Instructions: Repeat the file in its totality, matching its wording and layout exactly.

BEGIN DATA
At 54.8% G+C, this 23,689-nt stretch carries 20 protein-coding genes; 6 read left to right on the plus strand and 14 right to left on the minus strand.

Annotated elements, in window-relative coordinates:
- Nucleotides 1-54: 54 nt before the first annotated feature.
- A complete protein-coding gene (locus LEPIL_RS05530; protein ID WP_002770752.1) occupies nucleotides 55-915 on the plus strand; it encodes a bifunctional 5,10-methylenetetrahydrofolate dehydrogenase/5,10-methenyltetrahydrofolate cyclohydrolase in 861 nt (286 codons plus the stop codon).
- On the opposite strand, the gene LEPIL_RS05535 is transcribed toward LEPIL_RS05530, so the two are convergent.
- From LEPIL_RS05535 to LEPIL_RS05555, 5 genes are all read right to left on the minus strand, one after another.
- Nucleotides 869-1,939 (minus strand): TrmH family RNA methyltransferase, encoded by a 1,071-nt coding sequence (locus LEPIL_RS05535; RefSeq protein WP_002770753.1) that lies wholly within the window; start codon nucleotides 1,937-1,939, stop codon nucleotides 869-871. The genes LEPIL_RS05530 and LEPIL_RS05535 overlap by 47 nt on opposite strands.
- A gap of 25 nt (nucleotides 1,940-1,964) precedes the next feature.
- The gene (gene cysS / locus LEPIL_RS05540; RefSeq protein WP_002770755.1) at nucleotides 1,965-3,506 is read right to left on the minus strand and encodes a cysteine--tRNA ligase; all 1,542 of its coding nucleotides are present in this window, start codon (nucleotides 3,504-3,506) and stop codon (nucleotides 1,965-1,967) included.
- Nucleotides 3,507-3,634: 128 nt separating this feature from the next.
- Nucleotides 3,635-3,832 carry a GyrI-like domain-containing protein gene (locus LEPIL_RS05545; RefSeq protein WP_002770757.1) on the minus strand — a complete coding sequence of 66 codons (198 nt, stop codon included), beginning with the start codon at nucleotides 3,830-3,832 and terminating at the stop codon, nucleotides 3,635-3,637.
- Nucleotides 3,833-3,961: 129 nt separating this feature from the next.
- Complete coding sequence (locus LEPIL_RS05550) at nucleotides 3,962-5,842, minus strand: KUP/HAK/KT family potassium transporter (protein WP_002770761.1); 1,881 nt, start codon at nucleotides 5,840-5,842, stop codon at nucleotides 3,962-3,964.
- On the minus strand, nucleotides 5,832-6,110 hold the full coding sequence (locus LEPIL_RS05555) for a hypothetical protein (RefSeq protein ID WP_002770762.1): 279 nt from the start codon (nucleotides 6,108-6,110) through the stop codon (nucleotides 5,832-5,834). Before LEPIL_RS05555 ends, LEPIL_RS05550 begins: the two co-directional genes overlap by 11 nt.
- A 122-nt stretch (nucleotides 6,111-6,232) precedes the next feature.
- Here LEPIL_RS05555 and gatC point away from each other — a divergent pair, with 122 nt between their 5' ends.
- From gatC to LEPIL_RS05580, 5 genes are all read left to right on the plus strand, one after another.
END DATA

At 54.8% G+C, this 23,689-nt stretch carries 20 protein-coding genes; 6 read left to right on the plus strand and 14 right to left on the minus strand.

Annotated elements, in window-relative coordinates:
- Nucleotides 1-54: 54 nt before the first annotated feature.
- A complete protein-coding gene (locus LEPIL_RS05530; protein ID WP_002770752.1) occupies nucleotides 55-915 on the plus strand; it encodes a bifunctional 5,10-methylenetetrahydrofolate dehydrogenase/5,10-methenyltetrahydrofolate cyclohydrolase in 861 nt (286 codons plus the stop codon).
- On the opposite strand, the gene LEPIL_RS05535 is transcribed toward LEPIL_RS05530, so the two are convergent.
- From LEPIL_RS05535 to LEPIL_RS05555, 5 genes are all read right to left on the minus strand, one after another.
- Nucleotides 869-1,939 (minus strand): TrmH family RNA methyltransferase, encoded by a 1,071-nt coding sequence (locus LEPIL_RS05535; RefSeq protein WP_002770753.1) that lies wholly within the window; start codon nucleotides 1,937-1,939, stop codon nucleotides 869-871. The genes LEPIL_RS05530 and LEPIL_RS05535 overlap by 47 nt on opposite strands.
- A gap of 25 nt (nucleotides 1,940-1,964) precedes the next feature.
- The gene (gene cysS / locus LEPIL_RS05540; RefSeq protein WP_002770755.1) at nucleotides 1,965-3,506 is read right to left on the minus strand and encodes a cysteine--tRNA ligase; all 1,542 of its coding nucleotides are present in this window, start codon (nucleotides 3,504-3,506) and stop codon (nucleotides 1,965-1,967) included.
- Nucleotides 3,507-3,634: 128 nt separating this feature from the next.
- Nucleotides 3,635-3,832 carry a GyrI-like domain-containing protein gene (locus LEPIL_RS05545; RefSeq protein WP_002770757.1) on the minus strand — a complete coding sequence of 66 codons (198 nt, stop codon included), beginning with the start codon at nucleotides 3,830-3,832 and terminating at the stop codon, nucleotides 3,635-3,637.
- Nucleotides 3,833-3,961: 129 nt separating this feature from the next.
- Complete coding sequence (locus LEPIL_RS05550) at nucleotides 3,962-5,842, minus strand: KUP/HAK/KT family potassium transporter (protein WP_002770761.1); 1,881 nt, start codon at nucleotides 5,840-5,842, stop codon at nucleotides 3,962-3,964.
- On the minus strand, nucleotides 5,832-6,110 hold the full coding sequence (locus LEPIL_RS05555) for a hypothetical protein (RefSeq protein ID WP_002770762.1): 279 nt from the start codon (nucleotides 6,108-6,110) through the stop codon (nucleotides 5,832-5,834). Before LEPIL_RS05555 ends, LEPIL_RS05550 begins: the two co-directional genes overlap by 11 nt.
- A 122-nt stretch (nucleotides 6,111-6,232) precedes the next feature.
- Here LEPIL_RS05555 and gatC point away from each other — a divergent pair, with 122 nt between their 5' ends.
- From gatC to LEPIL_RS05580, 5 genes are all read left to right on the plus strand, one after another.